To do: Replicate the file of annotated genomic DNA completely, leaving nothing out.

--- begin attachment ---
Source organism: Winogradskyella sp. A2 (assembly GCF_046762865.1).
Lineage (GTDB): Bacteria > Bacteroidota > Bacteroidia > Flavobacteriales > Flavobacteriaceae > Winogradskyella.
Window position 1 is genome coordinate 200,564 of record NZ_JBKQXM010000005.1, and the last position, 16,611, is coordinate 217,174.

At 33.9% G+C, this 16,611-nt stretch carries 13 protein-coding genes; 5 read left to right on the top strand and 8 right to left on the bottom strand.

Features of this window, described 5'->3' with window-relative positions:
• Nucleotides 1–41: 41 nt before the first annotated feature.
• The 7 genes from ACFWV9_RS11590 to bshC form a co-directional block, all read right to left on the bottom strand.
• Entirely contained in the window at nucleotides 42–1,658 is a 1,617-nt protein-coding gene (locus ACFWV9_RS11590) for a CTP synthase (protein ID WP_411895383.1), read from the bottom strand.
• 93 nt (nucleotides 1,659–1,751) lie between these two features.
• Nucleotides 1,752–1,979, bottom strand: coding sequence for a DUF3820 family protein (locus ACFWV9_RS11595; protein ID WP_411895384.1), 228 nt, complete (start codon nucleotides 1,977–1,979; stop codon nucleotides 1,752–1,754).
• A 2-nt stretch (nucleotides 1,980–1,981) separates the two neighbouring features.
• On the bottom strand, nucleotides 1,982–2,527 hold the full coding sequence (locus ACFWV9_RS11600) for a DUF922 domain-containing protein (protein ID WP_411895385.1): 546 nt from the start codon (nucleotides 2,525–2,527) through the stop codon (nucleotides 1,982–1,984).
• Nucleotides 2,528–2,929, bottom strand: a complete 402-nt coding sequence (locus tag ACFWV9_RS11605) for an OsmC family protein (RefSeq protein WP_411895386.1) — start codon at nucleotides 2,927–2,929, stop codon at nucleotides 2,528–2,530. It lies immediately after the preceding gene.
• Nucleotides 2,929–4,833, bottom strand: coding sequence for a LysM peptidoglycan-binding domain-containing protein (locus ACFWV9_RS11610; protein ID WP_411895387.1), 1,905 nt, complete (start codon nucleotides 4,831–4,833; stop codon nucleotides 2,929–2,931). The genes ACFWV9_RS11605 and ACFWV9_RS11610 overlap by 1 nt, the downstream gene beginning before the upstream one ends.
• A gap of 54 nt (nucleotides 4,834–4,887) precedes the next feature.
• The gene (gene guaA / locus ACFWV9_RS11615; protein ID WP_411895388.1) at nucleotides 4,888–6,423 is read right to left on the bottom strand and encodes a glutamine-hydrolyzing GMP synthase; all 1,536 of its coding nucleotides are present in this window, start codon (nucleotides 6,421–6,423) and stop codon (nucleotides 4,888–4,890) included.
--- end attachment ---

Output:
Source organism: Winogradskyella sp. A2 (assembly GCF_046762865.1).
Lineage (GTDB): Bacteria > Bacteroidota > Bacteroidia > Flavobacteriales > Flavobacteriaceae > Winogradskyella.
Window position 1 is genome coordinate 200,564 of record NZ_JBKQXM010000005.1, and the last position, 16,611, is coordinate 217,174.

At 33.9% G+C, this 16,611-nt stretch carries 13 protein-coding genes; 5 read left to right on the top strand and 8 right to left on the bottom strand.

Features of this window, described 5'->3' with window-relative positions:
• Nucleotides 1–41: 41 nt before the first annotated feature.
• The 7 genes from ACFWV9_RS11590 to bshC form a co-directional block, all read right to left on the bottom strand.
• Entirely contained in the window at nucleotides 42–1,658 is a 1,617-nt protein-coding gene (locus ACFWV9_RS11590) for a CTP synthase (protein ID WP_411895383.1), read from the bottom strand.
• 93 nt (nucleotides 1,659–1,751) lie between these two features.
• Nucleotides 1,752–1,979, bottom strand: coding sequence for a DUF3820 family protein (locus ACFWV9_RS11595; protein ID WP_411895384.1), 228 nt, complete (start codon nucleotides 1,977–1,979; stop codon nucleotides 1,752–1,754).
• A 2-nt stretch (nucleotides 1,980–1,981) separates the two neighbouring features.
• On the bottom strand, nucleotides 1,982–2,527 hold the full coding sequence (locus ACFWV9_RS11600) for a DUF922 domain-containing protein (protein ID WP_411895385.1): 546 nt from the start codon (nucleotides 2,525–2,527) through the stop codon (nucleotides 1,982–1,984).
• Nucleotides 2,528–2,929, bottom strand: a complete 402-nt coding sequence (locus tag ACFWV9_RS11605) for an OsmC family protein (RefSeq protein WP_411895386.1) — start codon at nucleotides 2,927–2,929, stop codon at nucleotides 2,528–2,530. It lies immediately after the preceding gene.
• Nucleotides 2,929–4,833, bottom strand: coding sequence for a LysM peptidoglycan-binding domain-containing protein (locus ACFWV9_RS11610; protein ID WP_411895387.1), 1,905 nt, complete (start codon nucleotides 4,831–4,833; stop codon nucleotides 2,929–2,931). The genes ACFWV9_RS11605 and ACFWV9_RS11610 overlap by 1 nt, the downstream gene beginning before the upstream one ends.
• A gap of 54 nt (nucleotides 4,834–4,887) precedes the next feature.
• The gene (gene guaA / locus ACFWV9_RS11615; protein ID WP_411895388.1) at nucleotides 4,888–6,423 is read right to left on the bottom strand and encodes a glutamine-hydrolyzing GMP synthase; all 1,536 of its coding nucleotides are present in this window, start codon (nucleotides 6,421–6,423) and stop codon (nucleotides 4,888–4,890) included.